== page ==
How to Open Adobe Acrobat

by Gregory Hamel

Adobe Acrobat is a series of document viewing and editing software created by Adobe Systems. Adobe Acrobat allows users to view, edit and create Portable Document Format (PDF) files. PDF files are commonly used for official forms, such as tax forms, as well as maps. PDFs are also sometimes used as a container to store long documents like scholarly articles and papers. Adobe Acrobat can be launched by itself or you can launch the program by using it to open a PDF file.

Open Acrobat in the Program List

Click "Start" and then click "All Programs."

Click on the "Adobe" folder.

Click on your version of Adobe Acrobat. The programs will launch. If you do not see an Adobe folder in your program list, go to step 4.

Click "Start," "Computer," double click on your hard drive and open "Program files." Open the "Adobe" folder, open the folder associated with your Adobe product (such as Acrobat 9.0) and open the "Acrobat" or "Reader" folder. Double click on the .exe program launcher located in the folder. It should have a red Adobe logo as its icon and be called something similar to Acrobat.exe or AcrorRD32.exe.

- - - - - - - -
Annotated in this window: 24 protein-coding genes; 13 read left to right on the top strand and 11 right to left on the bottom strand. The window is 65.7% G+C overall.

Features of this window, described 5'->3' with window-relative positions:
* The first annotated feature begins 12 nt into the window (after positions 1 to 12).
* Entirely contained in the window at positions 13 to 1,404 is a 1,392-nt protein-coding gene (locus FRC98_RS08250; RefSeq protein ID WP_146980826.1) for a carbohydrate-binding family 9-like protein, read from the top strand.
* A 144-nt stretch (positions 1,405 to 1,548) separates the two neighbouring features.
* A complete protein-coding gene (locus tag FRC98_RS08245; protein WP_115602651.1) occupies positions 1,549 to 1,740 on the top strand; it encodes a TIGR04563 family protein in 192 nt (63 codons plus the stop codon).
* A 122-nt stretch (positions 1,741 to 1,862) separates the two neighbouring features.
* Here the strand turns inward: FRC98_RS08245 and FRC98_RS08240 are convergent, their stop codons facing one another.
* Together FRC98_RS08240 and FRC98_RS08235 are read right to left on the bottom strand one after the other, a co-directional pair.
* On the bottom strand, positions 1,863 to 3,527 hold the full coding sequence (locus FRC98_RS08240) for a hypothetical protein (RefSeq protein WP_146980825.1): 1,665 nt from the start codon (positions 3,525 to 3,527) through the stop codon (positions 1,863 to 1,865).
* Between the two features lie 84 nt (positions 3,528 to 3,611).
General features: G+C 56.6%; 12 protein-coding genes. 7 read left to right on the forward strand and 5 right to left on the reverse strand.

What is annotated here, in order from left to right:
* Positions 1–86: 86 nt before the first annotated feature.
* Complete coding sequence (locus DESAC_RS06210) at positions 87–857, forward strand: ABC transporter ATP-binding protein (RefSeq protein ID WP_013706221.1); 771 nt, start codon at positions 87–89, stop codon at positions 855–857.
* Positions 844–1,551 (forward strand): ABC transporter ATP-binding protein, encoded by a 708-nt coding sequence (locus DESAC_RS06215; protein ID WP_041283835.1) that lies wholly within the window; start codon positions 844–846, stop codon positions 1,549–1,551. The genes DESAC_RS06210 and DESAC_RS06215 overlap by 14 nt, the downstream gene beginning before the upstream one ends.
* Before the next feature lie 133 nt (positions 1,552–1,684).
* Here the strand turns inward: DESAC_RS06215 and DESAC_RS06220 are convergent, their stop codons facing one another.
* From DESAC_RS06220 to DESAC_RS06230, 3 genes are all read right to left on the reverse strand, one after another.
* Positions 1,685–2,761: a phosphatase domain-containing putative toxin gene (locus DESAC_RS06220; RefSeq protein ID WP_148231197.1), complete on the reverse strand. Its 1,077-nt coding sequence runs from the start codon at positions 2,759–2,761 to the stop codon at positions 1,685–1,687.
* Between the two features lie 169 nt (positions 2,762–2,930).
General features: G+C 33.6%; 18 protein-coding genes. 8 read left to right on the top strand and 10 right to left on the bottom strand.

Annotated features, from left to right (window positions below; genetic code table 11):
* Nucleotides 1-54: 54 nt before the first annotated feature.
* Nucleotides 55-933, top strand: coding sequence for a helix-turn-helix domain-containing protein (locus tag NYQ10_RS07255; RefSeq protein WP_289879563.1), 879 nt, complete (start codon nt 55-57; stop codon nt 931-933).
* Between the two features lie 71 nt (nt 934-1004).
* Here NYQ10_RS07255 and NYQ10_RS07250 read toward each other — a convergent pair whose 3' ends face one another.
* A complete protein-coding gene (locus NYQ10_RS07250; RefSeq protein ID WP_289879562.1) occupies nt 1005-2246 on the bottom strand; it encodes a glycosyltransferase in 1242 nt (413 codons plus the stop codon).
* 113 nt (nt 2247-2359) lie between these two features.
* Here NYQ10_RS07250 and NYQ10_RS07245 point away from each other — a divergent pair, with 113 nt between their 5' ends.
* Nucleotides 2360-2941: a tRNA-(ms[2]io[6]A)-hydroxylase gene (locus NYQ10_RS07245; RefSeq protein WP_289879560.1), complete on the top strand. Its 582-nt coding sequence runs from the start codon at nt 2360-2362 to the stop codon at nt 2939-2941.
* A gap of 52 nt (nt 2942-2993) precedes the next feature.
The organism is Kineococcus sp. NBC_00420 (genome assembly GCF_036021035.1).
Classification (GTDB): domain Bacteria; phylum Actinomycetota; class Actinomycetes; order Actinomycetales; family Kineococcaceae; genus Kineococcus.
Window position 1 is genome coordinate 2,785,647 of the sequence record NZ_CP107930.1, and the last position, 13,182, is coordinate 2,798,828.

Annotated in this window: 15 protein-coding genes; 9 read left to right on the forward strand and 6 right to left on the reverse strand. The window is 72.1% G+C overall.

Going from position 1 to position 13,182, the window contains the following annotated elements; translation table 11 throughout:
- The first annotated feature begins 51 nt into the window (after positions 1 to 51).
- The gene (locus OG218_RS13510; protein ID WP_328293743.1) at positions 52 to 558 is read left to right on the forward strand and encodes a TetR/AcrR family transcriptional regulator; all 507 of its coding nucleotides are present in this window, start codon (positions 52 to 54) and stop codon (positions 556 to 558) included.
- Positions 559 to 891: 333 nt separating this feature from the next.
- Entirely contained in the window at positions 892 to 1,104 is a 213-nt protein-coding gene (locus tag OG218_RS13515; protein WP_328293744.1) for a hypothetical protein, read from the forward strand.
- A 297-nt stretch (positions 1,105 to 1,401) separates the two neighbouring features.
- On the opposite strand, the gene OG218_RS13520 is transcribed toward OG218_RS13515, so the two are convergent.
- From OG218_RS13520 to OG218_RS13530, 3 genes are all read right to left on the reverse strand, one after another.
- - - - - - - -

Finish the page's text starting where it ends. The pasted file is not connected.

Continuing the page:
Open a PDF with Acrobat

Right click "Start," choose "Explore" and browse your computer for the PDF file you wish to open.

Right click on the PDF file and choose "Open With."

Choose your Adobe product from the list of programs to open the file. The file will open using your Adobe product.

Tips

  • If an Adobe product is set as your default PDF reading program, the program will launch simply by double clicking on a PDF file.
  • Adobe Reader, formerly called Adobe Acrobat Reader, is a free program released by Adobe that allows users to view PDF files. Adobe Reader has limited features and will not allow users to create new PDF files. See the first Resource link at the bottom of this page.

Items you will need

About the Author

Gregory Hamel has been a writer since September 2008 and has also authored three novels. He has a Bachelor of Arts in economics from St. Olaf College. Hamel maintains a blog focused on massive open online courses and computer programming.

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